No matter the size of your church youth group, fun will be had where youth gather to pray and enjoy fellowship. Many youth group leaders set up stations within the church for activity zones. Other leaders prefer to split the youngsters into teams and send them out into the community for activities after the prayer and worship service, returning to the church for lessons, games and dinner.
Sharing Your Faith
One of the main focuses for a church youth rally is to inform the youth group of positive ways to share faith. Developing and sharing a testimony is an important part of a Christian's life. Making godly decisions, and being able to share how those decisions have affected your life, are parts of sharing your faith. Offer opportunities throughout the rally for the youths to share their personal testimony without fear and to learn how to share their faith with others. Teach them to let God's word speak for them, rather than reciting an elaborate speech. Passages for sharing faith without fear can be found in several places in Scripture, including:
--"In reply Jesus declared, 'I tell you the truth, no one can see the kingdom of God unless he is born again.' " (John 3:3)
--"Jesus answered, 'I am the way and the truth and the life. No one comes to the Father except through me.' " (John 14:6)
Prayer and praise activities begin youth rallies, usually within the church chapel. Some youth groups have praise bands that lead them in praise during rallies, and some larger church rallies hire professional praise and worship bands. Prayer and praise activities are a large part of church youth rallies, no matter the size of the church or the youth group. This is a time to make prayer lists and praise reports, and to seek God's guidance. A 1995 study stated by Youth and Religion Online found that 80 percent of American teenagers pray.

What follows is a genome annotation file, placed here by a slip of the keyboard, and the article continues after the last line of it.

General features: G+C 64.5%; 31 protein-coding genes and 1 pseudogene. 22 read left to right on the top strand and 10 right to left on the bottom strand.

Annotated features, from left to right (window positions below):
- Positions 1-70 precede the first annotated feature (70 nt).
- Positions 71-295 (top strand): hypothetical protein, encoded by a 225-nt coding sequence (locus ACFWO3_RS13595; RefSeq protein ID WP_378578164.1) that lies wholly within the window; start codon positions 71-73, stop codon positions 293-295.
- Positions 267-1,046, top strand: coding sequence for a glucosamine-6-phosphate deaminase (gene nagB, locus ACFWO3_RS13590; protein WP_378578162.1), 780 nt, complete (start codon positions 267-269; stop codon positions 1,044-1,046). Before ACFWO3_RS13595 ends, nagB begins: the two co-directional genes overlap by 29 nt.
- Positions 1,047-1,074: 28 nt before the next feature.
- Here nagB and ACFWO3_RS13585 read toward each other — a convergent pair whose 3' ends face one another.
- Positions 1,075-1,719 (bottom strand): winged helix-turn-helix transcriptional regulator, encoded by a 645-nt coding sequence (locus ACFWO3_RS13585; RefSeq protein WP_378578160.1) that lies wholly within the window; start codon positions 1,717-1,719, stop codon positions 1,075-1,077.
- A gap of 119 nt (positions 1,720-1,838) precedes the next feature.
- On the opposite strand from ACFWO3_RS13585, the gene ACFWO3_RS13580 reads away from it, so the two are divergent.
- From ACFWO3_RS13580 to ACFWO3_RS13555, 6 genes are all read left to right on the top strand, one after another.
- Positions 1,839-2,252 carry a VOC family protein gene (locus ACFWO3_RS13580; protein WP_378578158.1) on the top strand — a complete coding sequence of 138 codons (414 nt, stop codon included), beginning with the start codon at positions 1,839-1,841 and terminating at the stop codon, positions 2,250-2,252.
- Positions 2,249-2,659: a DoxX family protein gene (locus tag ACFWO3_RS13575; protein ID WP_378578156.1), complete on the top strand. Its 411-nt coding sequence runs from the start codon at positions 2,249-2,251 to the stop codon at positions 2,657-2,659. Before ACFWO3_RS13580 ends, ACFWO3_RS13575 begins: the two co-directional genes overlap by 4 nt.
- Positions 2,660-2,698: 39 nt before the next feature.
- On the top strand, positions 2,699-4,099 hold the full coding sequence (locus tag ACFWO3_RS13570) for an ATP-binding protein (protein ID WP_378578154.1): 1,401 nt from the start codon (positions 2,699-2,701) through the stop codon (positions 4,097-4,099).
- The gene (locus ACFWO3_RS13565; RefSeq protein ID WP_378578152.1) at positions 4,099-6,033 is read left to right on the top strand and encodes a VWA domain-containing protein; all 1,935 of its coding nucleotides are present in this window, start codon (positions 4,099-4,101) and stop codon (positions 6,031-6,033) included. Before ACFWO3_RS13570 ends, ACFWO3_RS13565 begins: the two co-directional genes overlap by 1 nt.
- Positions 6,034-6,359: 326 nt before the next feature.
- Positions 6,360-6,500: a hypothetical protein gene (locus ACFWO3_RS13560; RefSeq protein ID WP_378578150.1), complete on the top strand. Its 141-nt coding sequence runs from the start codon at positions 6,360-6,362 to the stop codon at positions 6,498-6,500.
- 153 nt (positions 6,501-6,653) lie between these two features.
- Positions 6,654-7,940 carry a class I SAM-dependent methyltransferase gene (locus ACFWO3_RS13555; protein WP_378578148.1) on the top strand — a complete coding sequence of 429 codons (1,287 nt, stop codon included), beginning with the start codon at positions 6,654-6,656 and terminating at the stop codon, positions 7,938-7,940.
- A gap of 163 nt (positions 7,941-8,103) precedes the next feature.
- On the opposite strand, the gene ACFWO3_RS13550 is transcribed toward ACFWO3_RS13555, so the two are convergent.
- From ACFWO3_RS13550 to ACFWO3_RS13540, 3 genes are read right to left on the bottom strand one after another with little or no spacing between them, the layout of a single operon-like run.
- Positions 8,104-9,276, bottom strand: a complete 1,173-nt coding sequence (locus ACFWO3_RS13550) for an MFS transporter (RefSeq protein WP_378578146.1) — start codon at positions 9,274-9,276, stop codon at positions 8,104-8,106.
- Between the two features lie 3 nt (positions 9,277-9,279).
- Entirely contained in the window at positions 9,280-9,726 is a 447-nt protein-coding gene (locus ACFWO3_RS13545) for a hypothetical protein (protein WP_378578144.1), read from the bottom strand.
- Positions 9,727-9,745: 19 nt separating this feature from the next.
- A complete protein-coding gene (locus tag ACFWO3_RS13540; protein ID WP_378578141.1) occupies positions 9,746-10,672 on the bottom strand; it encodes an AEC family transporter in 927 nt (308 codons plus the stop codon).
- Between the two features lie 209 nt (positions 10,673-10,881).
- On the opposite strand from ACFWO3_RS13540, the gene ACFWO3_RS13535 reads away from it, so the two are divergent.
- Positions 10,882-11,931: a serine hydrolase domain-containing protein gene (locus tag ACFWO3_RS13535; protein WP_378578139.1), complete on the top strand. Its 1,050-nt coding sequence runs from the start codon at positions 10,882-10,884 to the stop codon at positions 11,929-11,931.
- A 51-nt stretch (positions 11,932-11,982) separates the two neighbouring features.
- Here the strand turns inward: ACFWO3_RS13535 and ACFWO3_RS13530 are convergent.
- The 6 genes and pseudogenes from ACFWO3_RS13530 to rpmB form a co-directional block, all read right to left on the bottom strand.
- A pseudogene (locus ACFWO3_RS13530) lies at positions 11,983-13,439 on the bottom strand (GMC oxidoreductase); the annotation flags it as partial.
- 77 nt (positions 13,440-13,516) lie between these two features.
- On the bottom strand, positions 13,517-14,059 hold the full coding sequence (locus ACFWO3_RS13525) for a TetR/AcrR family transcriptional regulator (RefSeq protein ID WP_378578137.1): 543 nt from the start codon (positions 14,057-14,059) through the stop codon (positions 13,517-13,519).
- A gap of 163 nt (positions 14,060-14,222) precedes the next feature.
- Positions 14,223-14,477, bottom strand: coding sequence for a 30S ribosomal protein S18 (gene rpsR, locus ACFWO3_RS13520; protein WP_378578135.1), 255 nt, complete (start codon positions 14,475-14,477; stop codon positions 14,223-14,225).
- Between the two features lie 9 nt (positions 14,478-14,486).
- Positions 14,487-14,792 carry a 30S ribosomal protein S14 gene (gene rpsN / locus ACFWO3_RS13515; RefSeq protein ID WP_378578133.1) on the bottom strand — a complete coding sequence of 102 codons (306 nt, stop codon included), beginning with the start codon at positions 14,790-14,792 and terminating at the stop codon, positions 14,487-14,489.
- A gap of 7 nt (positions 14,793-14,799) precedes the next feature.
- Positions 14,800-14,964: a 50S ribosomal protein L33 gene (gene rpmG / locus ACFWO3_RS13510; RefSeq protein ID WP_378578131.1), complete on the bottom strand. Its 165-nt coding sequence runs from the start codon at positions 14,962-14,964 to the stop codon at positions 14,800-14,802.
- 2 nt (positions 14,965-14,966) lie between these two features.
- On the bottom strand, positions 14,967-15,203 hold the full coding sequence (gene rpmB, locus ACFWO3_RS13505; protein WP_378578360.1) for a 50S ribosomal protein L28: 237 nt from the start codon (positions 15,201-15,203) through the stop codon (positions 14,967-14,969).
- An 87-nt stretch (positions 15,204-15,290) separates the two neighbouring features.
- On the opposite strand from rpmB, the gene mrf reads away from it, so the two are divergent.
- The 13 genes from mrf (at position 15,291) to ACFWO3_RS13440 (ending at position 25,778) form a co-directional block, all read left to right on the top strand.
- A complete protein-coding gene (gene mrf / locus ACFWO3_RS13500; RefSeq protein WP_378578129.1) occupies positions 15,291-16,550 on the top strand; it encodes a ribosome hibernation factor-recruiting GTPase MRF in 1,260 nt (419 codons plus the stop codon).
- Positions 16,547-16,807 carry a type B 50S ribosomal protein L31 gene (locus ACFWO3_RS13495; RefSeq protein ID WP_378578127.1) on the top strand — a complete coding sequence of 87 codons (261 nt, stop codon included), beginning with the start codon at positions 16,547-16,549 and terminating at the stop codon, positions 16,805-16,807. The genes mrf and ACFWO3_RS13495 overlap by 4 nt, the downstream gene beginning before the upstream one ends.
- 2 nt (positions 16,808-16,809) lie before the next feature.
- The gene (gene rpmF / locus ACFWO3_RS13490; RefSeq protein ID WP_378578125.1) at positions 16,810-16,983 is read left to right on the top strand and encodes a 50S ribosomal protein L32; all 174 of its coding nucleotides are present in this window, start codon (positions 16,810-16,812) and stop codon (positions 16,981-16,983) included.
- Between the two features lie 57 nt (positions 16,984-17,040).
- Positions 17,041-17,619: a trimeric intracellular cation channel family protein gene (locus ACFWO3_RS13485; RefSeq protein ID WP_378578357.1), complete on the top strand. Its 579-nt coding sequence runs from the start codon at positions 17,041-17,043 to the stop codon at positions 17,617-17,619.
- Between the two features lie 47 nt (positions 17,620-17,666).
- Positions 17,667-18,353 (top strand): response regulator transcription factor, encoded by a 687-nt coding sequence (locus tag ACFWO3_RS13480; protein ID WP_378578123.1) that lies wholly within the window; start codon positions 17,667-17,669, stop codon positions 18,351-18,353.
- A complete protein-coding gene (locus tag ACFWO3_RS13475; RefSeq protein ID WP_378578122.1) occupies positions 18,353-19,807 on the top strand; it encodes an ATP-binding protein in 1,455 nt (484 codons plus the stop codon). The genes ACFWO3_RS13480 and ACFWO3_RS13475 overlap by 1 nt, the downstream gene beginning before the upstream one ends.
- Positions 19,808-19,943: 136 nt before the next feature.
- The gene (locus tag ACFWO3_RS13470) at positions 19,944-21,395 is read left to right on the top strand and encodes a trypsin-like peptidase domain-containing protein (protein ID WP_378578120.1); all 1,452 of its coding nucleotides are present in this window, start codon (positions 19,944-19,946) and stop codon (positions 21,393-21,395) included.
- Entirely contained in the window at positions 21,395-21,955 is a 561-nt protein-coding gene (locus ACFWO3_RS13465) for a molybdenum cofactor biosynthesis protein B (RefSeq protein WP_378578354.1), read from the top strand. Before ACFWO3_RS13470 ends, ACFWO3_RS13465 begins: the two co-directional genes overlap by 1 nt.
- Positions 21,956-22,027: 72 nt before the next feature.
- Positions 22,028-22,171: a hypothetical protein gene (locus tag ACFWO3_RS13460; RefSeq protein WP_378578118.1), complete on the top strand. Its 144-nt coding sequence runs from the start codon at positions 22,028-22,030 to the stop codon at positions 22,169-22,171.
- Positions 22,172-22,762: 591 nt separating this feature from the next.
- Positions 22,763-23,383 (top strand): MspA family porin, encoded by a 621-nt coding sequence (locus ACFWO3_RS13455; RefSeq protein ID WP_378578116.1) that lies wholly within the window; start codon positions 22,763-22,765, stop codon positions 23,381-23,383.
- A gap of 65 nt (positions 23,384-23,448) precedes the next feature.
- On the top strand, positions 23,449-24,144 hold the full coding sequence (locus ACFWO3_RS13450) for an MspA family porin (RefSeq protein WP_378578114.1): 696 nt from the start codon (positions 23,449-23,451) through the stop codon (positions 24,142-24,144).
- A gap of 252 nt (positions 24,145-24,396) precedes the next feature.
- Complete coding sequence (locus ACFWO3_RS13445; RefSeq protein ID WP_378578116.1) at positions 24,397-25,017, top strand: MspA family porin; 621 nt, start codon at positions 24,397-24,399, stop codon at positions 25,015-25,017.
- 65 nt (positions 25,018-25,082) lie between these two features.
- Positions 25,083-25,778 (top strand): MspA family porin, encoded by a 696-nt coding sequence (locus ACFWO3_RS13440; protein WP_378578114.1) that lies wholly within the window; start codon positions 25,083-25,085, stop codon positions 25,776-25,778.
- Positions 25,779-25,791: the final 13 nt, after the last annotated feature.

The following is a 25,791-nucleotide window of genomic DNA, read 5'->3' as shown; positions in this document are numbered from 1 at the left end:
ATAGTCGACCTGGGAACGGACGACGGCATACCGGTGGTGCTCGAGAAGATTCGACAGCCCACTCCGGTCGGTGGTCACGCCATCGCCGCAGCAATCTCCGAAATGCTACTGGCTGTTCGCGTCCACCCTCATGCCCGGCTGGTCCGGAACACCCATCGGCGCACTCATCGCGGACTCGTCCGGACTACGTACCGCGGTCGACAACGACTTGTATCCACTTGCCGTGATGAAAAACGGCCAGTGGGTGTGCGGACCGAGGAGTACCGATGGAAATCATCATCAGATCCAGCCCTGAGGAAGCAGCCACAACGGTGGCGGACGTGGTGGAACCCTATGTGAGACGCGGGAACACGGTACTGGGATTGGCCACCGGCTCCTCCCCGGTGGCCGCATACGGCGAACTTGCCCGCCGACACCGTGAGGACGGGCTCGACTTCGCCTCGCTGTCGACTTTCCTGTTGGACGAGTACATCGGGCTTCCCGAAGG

Community activities can be a central part of a church youth rally. Ask church members to donate light bulbs to the youth group in advance. Youth group members can write "Jesus is the light of the world" (John 8:12) on the outside of the light bulb containers. Separate the youth group into small units and send them into the community to hand out the light bulbs while it is still daylight.
Pizza Scavenger Hunt
Many smaller youth groups end their rallies with a wind-down activity. Split the youth group into teams, making sure that each time has a driver. Give each time a list of pizza toppings. Each team is required to find each ingredient on the list, by going to homes of people that they know. Only one item on the list of toppings may be purchased from a store. Once the items are collected, the team must take the items to a house on their map where an oven is waiting, and bake the pizza. The first team to arrive back at the church with its finished pizza wins.
As a former elementary school teacher, Cheryl Starr now writes full-time from Missouri. Her work has appeared in various magazines, including "Teachers of Vision," "Insight" and "Highlights." She is currently writing a novel and a devotional book. Starr studied elementary education at the University of Arkansas at Little Rock.